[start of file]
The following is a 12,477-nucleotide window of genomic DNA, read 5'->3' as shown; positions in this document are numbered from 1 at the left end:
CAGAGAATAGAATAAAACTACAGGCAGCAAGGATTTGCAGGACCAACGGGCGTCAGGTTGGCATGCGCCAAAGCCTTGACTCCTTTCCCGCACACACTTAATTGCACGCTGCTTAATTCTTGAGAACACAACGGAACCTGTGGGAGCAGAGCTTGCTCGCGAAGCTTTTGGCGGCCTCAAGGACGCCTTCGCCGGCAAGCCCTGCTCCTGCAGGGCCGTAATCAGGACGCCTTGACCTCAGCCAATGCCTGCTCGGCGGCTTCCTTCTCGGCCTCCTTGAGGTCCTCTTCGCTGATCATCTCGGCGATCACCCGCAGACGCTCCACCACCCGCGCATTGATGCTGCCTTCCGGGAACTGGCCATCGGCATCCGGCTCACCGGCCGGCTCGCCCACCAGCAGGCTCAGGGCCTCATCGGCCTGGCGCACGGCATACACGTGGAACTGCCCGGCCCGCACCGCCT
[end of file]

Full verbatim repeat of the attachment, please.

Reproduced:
The following is a 12,477-nucleotide window of genomic DNA, read 5'->3' as shown; positions in this document are numbered from 1 at the left end:
CAGAGAATAGAATAAAACTACAGGCAGCAAGGATTTGCAGGACCAACGGGCGTCAGGTTGGCATGCGCCAAAGCCTTGACTCCTTTCCCGCACACACTTAATTGCACGCTGCTTAATTCTTGAGAACACAACGGAACCTGTGGGAGCAGAGCTTGCTCGCGAAGCTTTTGGCGGCCTCAAGGACGCCTTCGCCGGCAAGCCCTGCTCCTGCAGGGCCGTAATCAGGACGCCTTGACCTCAGCCAATGCCTGCTCGGCGGCTTCCTTCTCGGCCTCCTTGAGGTCCTCTTCGCTGATCATCTCGGCGATCACCCGCAGACGCTCCACCACCCGCGCATTGATGCTGCCTTCCGGGAACTGGCCATCGGCATCCGGCTCACCGGCCGGCTCGCCCACCAGCAGGCTCAGGGCCTCATCGGCCTGGCGCACGGCATACACGTGGAACTGCCCGGCCCGCACCGCCT